Bankruptcy judge OKs Tollgate Mall conversion Roof removal, another theater planned

April 11, 1993|By Frank Lynch | Frank Lynch,Staff Writer

A plan to save the struggling Tollgate Mall by converting it into a strip shopping center has received a federal bankruptcy judge's approval.

Judge Robert J. Hall issued his decision Tuesday in Westbury, N.Y., immediately after closing arguments from attorneys representing the mall's owner and State Farm Life Insurance Co., its mortgage holder.

"We've always felt the location [of the mall] was excellent," said Vincent Polimeni, who heads a limited partnership that owns the mall, Bel Air Square of Hauppauge, N.Y.

"It was just a matter of doing something that would make it work."

The partnership had filed for protection from creditors under Chapter 11 of the U.S. Bankruptcy Code in April 1991.

At the time, the partnership owed more than $8.8 million in principal and interest on its mall mortgage of $9.3 million.

Mr. Polimeni said he would meet Tuesday in Bel Air with architects, contractors, prospective tenants and town planners to begin working out specifics of the plan to convert the 240,000-square-foot mall to its original open-air style.

He said he has yet to come up with a cost for the project, but that he and several investors would finance it.

A source close to the case said State Farm opposed the plan, preferring to keep the 50-store mall enclosed.

During the 20 months in Chapter 11, the mall has paid $1.5 million in interest to the mortgage holder, Mr. Polimeni said.

The interior of the mall, anchored by Kmart and a Giant Food store, has been closed to the public for nearly a month since the last tenants left.

The lower level at the back of the mall, occupied by the Tollgate 7 Movie Theaters and Carvel Ice Cream, will remain intact, as will Kmart and Giant.

Mark Mueller, leasing agent for the mall, said he already has letters of intent from enough prospective tenants to occupy all the available 60,000 square feet of space. He said two national chains are requesting between 20,000 to 30,000 square feet each and that the mall would lease to one of them.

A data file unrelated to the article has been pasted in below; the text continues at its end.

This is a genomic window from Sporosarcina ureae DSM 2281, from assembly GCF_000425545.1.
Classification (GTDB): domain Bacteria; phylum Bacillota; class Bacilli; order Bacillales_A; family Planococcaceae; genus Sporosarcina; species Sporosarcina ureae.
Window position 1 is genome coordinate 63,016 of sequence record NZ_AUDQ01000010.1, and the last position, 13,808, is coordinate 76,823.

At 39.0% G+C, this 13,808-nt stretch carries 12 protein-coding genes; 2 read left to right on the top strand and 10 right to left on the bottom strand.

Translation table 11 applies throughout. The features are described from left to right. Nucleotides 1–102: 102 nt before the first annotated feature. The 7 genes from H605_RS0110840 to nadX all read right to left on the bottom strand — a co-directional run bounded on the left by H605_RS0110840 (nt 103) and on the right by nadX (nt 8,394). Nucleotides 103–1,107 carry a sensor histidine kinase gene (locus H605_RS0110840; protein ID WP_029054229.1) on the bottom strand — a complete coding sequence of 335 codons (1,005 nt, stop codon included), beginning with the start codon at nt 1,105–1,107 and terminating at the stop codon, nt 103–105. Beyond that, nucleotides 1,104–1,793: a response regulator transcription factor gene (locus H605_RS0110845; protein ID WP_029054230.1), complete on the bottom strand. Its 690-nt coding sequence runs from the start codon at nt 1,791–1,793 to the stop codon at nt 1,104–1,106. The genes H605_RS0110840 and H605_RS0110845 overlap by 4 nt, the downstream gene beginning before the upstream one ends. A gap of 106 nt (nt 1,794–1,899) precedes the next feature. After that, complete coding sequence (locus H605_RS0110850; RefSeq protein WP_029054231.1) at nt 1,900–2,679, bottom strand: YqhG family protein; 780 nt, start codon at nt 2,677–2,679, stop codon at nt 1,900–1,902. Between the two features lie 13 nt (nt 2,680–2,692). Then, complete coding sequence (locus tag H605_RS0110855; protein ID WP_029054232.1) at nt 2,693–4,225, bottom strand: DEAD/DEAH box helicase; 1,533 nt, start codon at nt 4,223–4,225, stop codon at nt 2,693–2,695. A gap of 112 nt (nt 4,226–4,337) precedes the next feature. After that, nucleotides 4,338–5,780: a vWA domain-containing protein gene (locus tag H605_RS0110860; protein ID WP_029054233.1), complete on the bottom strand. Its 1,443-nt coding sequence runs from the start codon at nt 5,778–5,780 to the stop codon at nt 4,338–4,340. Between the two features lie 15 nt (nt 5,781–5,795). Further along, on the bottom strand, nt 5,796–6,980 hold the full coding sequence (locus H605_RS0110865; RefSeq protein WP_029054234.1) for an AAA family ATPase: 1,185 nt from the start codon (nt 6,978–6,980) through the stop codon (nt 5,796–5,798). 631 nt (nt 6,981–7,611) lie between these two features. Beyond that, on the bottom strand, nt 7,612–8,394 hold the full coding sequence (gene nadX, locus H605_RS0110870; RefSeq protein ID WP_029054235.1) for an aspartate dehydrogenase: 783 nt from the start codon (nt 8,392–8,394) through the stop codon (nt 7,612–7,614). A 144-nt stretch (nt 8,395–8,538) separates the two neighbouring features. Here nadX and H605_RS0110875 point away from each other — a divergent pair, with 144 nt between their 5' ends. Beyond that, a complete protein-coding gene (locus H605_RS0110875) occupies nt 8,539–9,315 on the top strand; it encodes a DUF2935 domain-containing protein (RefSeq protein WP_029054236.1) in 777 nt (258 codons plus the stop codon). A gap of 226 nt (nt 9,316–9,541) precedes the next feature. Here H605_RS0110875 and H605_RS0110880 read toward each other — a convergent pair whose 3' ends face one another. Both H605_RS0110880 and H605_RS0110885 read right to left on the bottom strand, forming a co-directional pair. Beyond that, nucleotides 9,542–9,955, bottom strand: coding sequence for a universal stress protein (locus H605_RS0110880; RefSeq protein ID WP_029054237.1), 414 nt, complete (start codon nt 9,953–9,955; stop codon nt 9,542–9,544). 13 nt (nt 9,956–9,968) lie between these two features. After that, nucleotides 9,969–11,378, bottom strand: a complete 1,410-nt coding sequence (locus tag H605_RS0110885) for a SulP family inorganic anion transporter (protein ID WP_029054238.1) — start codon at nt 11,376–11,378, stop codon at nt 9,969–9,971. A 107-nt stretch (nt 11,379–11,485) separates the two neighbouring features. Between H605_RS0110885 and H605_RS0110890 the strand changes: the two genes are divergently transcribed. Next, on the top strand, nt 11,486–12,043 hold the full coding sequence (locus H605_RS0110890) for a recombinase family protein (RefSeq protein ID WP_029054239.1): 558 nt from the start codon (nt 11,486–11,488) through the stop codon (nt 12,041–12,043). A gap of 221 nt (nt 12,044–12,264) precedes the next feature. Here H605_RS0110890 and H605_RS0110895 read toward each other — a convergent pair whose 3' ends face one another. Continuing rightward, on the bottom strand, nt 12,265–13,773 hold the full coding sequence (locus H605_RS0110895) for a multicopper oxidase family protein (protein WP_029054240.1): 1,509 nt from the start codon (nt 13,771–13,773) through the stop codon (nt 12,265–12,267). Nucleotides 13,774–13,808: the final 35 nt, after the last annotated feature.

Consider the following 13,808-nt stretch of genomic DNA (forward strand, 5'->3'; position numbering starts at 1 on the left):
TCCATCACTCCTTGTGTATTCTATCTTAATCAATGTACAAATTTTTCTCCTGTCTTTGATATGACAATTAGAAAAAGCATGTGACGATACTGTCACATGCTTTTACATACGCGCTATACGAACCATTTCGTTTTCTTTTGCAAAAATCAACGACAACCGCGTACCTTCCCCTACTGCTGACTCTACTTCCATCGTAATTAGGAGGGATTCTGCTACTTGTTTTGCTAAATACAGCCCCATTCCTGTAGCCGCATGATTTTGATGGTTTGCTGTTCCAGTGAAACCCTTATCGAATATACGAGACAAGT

"It's extremely exciting to be able to move forward with this project," Mr. Mueller said.

"The mall's ownership has been under attack from various members of the community for allowing the mall to deteriorate in both appearance and lack of tenants."

He also said the planned addition of a theater to the Tollgate 7 theater at the mall bodes well for its future. Greater Baltimore Cinema plans to expand the Tollgate movies with a 340-seat theater, equipped with a four-track stereo system and a 12- by-28-foot screen.

The theater could open by midsummer.

Soon after buying the 240,000-square-foot mall in 1985 from a group of Baltimore businessmen, Mr. Polimeni put a roof over the promenade between the anchor stores.

The move ran counter to conventional wisdom in the retail industry that suggests a food store should never serve as an anchor for an enclosed mall.

Mr. Polimeni's plan would not only remove the roof but also reconfigure the storefronts to make them visible from the parking lot off U.S. 1 (Baltimore Pike) and from Tollgate Road.

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